TCP reset with the hope that (good at least) clients/IPv6 stacks will
try a different source address but the results on that seem spotty at



What other partitioning like this exists?


The most famous lack of IPv6 connectivity is between AS6939 (Hurricane
Electric LLC) and AS174 (Cogent Communication), not to be confused
with AS7992 (Cogeco Cable), which actually does peer with both
cogentco.com and he.net, including on IPv6.

The HE/Cogent issue is so widely known that, apparently, nearly
everyone in this thread is misattributing the well-known issue as the
reason for the problems described by the OP, but they're very
obviously not related, apart from the similarity in the brand names.


Hi Brain

Let’s chat offlist to find why this is happening. The behaviour looks unusual and needs more troubleshooting.


Anurag Bhatia
(Hurricane Electric)

Hi Brian,

With all the CoGeCo :canada: vs. CogentCo :us: confusion, I don't think
anyone asked the obvious question yet…

But what's exactly at 2a03:2880:f012:3:face:b00c:0:1?

I've tried reaching it on port http, and it doesn't answer:

% curl -6 -v --head --resolve
"www.facebook.com:80:2a03:2880:f012:3:face:b00c:0:1" www.facebook.com
* Added www.facebook.com:80:2a03:2880:f012:3:face:b00c:0:1 to DNS cache
* About to connect() to www.facebook.com port 80 (#0)
* Trying 2a03:2880:f012:3:face:b00c:0:1...
* Connection refused
* couldn't connect to host
* Closing connection #0
curl: (7) couldn't connect to host

Meanwhile, regular IPv6 connectivity to Facebook works just fine, over
HE.net, no less.


Cogent started business in 1999 and Cogeco has been around since the 1950s. Who should change their name again?

(To OP: I believe that every last-mile provider in Canda is still offering IPv6 as a best-effort, unsupported service. As a former Canadian networking guy, this ... angers me. Good luck ...)

Yeah. I'm aware of this. But I want to give them the benefit of the
doubt that this problem is simply ignorance and something they'd like
to fix rather than any of the more depressing alternatives.


Hi Brian,


But what's exactly at 2a03:2880:f012:3:face:b00c:0:1?

It's one of the endpoints involved in Facebook's Messenger service.
IIRC it's "graph.facebook.com", although I note that that address is
currently answering as:

graph.facebook.com. 2068 IN CNAME api.facebook.com.
api.facebook.com. 2068 IN CNAME star.c10r.facebook.com.
star.c10r.facebook.com. 25 IN AAAA 2a03:2880:f00e:a:face:b00c:0:2

To be fair though, that one could just be what a load-balancing name
service is responding at the moment. Notice that the two addresses are
only off by one.

But even more interesting is that it's now working:

                                My traceroute [v0.92]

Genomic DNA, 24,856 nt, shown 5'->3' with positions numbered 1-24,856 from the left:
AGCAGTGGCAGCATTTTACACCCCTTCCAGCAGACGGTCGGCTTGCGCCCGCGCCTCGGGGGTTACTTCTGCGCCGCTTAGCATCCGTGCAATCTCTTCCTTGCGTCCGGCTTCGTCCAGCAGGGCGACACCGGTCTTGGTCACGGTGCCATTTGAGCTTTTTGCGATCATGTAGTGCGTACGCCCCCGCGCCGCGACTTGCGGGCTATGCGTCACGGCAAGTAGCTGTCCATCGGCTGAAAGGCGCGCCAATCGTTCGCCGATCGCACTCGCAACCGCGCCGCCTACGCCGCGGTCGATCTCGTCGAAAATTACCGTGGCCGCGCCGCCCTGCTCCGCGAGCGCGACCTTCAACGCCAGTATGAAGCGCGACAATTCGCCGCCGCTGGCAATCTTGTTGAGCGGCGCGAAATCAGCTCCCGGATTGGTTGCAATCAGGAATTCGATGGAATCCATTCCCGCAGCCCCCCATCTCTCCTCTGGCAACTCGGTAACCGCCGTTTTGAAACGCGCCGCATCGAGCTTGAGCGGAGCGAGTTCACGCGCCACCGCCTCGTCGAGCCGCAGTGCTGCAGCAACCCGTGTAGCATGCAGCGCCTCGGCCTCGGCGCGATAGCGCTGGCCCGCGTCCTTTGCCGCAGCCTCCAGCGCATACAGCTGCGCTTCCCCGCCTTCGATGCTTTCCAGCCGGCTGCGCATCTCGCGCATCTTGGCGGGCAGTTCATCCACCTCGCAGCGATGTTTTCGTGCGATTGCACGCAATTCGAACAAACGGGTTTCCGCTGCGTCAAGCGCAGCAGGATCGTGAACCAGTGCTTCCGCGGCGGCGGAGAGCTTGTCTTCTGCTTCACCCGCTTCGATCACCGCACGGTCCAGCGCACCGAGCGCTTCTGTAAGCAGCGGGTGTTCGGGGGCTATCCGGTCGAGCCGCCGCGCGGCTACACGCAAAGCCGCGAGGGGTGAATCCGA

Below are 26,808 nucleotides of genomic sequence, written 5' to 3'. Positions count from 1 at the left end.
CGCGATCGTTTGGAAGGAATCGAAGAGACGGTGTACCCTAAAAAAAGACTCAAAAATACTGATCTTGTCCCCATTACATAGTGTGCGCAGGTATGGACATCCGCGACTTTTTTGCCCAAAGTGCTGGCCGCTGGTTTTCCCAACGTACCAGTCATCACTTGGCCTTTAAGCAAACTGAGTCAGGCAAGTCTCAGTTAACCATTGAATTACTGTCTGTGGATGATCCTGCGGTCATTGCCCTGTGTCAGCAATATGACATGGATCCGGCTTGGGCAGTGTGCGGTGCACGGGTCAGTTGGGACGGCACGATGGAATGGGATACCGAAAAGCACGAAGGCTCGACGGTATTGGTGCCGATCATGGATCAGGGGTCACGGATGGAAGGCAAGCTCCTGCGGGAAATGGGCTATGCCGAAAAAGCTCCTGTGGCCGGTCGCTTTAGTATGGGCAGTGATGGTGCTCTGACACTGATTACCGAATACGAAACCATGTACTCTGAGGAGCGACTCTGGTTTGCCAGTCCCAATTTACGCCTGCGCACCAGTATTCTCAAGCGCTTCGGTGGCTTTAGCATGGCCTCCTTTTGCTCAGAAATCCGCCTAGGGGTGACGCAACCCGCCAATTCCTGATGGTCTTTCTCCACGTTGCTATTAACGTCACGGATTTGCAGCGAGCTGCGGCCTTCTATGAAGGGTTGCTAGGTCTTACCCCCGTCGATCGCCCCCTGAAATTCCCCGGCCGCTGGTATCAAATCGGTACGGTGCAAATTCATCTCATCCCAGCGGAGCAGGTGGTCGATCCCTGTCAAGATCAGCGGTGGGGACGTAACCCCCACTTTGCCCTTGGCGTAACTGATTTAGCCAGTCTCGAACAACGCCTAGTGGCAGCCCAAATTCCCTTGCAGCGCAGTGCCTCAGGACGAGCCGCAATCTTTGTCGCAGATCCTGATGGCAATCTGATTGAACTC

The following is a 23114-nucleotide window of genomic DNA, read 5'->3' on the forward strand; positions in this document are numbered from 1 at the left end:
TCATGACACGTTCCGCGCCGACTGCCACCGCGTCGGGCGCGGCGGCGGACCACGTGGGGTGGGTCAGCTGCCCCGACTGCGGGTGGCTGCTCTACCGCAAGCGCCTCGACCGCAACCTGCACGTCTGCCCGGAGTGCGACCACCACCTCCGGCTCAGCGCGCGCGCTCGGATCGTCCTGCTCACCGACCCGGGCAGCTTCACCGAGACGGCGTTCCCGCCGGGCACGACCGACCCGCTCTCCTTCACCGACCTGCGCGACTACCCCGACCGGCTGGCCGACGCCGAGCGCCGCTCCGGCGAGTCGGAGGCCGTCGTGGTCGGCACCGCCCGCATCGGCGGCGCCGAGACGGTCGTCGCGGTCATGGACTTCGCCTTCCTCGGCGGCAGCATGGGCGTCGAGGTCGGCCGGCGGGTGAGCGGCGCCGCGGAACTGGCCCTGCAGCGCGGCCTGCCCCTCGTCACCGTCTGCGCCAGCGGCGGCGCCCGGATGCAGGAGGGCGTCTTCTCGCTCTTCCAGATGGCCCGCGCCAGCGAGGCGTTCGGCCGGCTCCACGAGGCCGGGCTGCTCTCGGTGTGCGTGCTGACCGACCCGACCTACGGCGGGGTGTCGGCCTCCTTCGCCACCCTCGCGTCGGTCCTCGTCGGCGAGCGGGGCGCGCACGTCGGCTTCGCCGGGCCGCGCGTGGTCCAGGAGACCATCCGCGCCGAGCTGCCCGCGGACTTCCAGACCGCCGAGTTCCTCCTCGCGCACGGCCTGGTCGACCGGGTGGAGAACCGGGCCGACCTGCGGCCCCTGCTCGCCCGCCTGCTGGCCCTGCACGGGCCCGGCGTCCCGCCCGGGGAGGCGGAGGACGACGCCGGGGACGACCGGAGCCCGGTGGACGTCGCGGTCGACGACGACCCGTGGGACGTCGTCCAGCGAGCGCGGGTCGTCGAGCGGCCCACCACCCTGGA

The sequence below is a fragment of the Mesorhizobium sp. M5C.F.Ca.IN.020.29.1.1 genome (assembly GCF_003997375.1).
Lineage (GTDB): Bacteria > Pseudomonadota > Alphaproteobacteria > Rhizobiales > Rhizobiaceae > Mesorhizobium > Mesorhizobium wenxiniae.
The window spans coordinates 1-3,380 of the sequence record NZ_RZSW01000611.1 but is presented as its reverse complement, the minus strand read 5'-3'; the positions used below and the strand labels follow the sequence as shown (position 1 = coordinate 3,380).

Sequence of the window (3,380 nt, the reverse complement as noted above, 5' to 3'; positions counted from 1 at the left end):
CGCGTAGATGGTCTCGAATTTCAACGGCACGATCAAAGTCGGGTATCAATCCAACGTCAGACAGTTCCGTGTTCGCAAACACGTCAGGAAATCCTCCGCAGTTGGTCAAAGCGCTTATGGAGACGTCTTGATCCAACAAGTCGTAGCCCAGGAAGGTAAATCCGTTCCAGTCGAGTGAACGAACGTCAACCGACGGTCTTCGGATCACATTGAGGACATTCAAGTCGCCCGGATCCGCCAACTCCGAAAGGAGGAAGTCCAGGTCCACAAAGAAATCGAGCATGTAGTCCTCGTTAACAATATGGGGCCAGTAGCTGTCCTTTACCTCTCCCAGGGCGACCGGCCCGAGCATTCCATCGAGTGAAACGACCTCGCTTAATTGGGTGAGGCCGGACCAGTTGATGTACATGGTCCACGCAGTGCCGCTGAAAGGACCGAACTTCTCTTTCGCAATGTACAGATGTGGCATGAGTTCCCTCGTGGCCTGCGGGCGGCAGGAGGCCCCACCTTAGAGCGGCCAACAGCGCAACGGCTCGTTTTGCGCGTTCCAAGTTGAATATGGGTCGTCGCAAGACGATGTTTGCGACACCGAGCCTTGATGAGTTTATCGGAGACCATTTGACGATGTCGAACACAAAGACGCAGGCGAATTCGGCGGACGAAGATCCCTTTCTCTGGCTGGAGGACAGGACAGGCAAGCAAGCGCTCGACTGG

pc.interlinx.bc.ca (2001:1970:5261:d600:c5d9:3319:afbc:3bb6) 2018-12-20T23:07:14-0500
Keys: Help Display mode Restart statistics Order of fields quit
                                             Packets Pings
Host Loss% Snt Last Avg Best Wrst StDev
1. 2001:1970:5261:d600::1 0.0% 94 0.6 0.7 0.4 3.8 0.3
2. 2001:1970:4000:82::1 0.0% 94 9.0 20.2 7.3 889.2 91.0
3. 2001:1970:0:1a7::1 39.4% 94 19.8 19.5 17.9 26.3 1.8
4. 2001:1970:0:61::1 45.2% 93 18.1 16.5 14.3 22.5 1.9
5. ae7.pr03.yyz1.tfbnw.net 0.0% 93 19.6 19.4 14.9 76.8 9.4
6. po103.psw04.yyz1.tfbnw.net 0.0% 93 14.5 15.8 13.9 24.0 1.5
7. po4.msw1ab.01.yyz1.tfbnw.net 0.0% 93 15.3 15.7 14.2 24.0 1.3
8. 2a03:2880:f00e:a:face:b00c:0:1 0.0% 93 19.2 15.5 13.7 22.5 1.7

And even just a few minutes ago it was not as I was testing it for
another (off-list) query:

                                My traceroute [v0.92]
pc.interlinx.bc.ca (2001:1970:5261:d600:c5d9:3319:afbc:3bb6) 2018-12-20T22:47:51-0500
Keys: Help Display mode Restart statistics Order of fields quit
                                             Packets Pings
Host Loss% Snt Last Avg Best Wrst StDev
1. 2001:1970:5261:d600::1 0.0% 112 0.6 0.7 0.5 5.1 0.4
2. 2001:1970:4000:82::1 0.0% 112 9.2 15.8 7.3 374.4 36.2
3. 2001:1970:0:1a7::1 17.0% 112 18.3 19.1 17.6 21.9 0.8
4. 2001:1970:0:61::1 33.0% 112 15.9 16.0 14.8 27.9 1.8
5. 2001:1978:1300::1 0.0% 112 15.5 17.0 14.1 49.8 4.4
6. 2001:1978:203::45 0.0% 112 29.5 29.8 28.2 46.8 2.1
7. ???

Perhaps the bit of cage rattling that I have done here has knocked
something loose. :slight_smile:


I think TFBNW folks definitely read these lists, even if they never
respond officially.

Their whole network was apparently down via IPv6 for like at least a
few days several years ago; they've then fixed it back in the day by
simply removing the AAAA records. :slight_smile:


It's kind of amazing that tech reporters never really pick up these
stories, TBH. I guess these outages don't really sell, especially if
noone but a few selected users can even detect it in the first place,
even if they do last for days or even weeks/years for certain users in
certain configurations.